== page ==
The Arctic Sea is covered with ice during the winter, and some of it melts off every summer. Over recent years the amount of melt has been increasing. This is the time of year we may want to look at Arctic Sea ice because by late September it has reached its annual minimum and is starting to reform.
Looking at JUST surface area, which is one indicator of how warm the Arctic has become with Global Warming, we can see (above) that this years march of melting has been extreme, hugging the two standard deviation limit for all of the data from 1979 to 2010 (almost the present).
Here you can see that 2014 is distinctly different, with much more surface area loss, than the first ten years of this data set, from here.
And here you can see that 2014 is pretty much in the middle of the range for the "new normal" as represented by the most recent ten years:
So, in answer to the question above, 2014 was a very melty year in the Arctic, though over very recent years there have been worse years. This year is about the sixth lowest minimum extent since 1979 or before.
Thanks for providing this context. Tweet scheduled.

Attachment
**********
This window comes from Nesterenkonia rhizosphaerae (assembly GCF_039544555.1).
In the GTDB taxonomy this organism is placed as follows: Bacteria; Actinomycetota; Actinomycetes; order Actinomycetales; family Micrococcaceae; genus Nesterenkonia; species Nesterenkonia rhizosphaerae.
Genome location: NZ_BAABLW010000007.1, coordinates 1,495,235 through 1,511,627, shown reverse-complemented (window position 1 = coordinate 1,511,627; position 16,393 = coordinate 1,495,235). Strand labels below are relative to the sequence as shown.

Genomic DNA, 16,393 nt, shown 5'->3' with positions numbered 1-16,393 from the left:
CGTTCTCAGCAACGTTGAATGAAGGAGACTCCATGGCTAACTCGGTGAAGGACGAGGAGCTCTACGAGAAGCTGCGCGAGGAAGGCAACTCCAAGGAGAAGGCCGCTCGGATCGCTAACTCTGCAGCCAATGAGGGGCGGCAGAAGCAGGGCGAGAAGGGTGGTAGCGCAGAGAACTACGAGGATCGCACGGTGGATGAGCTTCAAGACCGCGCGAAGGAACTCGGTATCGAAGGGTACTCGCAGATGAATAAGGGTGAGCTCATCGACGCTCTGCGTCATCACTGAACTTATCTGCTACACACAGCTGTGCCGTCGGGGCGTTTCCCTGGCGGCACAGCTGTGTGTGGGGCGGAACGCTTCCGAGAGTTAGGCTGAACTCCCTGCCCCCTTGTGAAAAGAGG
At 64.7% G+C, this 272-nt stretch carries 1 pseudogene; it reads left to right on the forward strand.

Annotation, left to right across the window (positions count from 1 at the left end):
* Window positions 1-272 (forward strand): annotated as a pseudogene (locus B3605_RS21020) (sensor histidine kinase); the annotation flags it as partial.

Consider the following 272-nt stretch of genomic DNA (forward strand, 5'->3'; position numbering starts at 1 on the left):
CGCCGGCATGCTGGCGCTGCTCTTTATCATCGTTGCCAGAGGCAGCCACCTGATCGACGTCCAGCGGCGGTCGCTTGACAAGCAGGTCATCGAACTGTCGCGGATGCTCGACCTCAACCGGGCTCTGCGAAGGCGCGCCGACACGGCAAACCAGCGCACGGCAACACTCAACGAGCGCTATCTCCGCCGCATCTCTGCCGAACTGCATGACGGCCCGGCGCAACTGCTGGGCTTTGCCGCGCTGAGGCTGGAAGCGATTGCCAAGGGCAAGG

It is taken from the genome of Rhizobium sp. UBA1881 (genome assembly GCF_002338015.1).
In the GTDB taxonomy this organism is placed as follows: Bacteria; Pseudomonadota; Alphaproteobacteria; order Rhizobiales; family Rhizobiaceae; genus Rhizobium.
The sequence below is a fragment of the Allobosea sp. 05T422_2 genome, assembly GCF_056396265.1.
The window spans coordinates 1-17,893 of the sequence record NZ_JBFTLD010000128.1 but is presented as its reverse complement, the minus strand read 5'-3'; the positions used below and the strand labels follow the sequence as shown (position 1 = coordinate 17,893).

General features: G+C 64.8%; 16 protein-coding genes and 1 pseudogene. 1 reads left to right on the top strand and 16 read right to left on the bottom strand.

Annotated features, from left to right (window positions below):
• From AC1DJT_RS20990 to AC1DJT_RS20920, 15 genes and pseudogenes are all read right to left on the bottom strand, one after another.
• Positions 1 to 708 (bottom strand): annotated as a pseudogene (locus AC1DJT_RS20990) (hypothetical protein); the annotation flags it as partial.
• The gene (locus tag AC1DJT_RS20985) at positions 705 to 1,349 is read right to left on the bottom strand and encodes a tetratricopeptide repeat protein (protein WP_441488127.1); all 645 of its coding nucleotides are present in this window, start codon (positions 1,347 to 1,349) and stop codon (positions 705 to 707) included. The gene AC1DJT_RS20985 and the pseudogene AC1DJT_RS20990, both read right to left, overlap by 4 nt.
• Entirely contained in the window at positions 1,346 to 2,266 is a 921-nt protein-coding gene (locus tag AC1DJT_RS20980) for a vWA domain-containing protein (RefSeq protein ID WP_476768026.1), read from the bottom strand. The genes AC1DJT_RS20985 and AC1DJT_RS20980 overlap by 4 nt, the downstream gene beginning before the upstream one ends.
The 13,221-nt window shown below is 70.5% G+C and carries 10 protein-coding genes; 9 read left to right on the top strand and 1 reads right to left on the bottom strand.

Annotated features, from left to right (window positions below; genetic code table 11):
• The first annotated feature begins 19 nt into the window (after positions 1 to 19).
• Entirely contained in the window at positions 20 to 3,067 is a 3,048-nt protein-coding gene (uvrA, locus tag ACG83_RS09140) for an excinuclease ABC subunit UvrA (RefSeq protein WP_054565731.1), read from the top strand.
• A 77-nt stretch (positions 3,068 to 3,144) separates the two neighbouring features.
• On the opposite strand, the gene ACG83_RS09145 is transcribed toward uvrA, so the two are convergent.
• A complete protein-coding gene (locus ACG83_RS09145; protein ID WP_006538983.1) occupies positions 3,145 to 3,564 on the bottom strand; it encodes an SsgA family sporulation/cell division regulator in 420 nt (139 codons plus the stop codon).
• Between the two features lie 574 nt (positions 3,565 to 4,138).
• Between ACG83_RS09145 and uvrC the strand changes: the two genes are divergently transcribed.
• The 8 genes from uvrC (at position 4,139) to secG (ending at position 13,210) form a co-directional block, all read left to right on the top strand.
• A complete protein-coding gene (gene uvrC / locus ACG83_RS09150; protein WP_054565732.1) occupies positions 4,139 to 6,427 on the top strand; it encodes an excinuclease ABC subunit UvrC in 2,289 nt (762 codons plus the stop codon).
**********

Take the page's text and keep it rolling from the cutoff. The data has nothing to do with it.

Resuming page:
First sentence: I think you meant to say: "The Arctic Sea is covered with ice during the winter, and some of it melts off every summer."
If I understand correctly, the amazingly clever articles about a "Sea Ice Recovery" are due to be published anyday now.
Notify me of new posts by e mail. I am interested in following your blog regularily. Is seeking out scienceblogs.com/gregladen the recommended way? Or can I be a notified follower without above mentioned feeds? Thank you Alan
I think you can sign up for that down near the comments section.
Thanks for this - good context and esp. graphs here.
Another way of visualising this is done superbly here :
In case you haven't seen that before its well worth checking out. Hope its okay to post / link this here.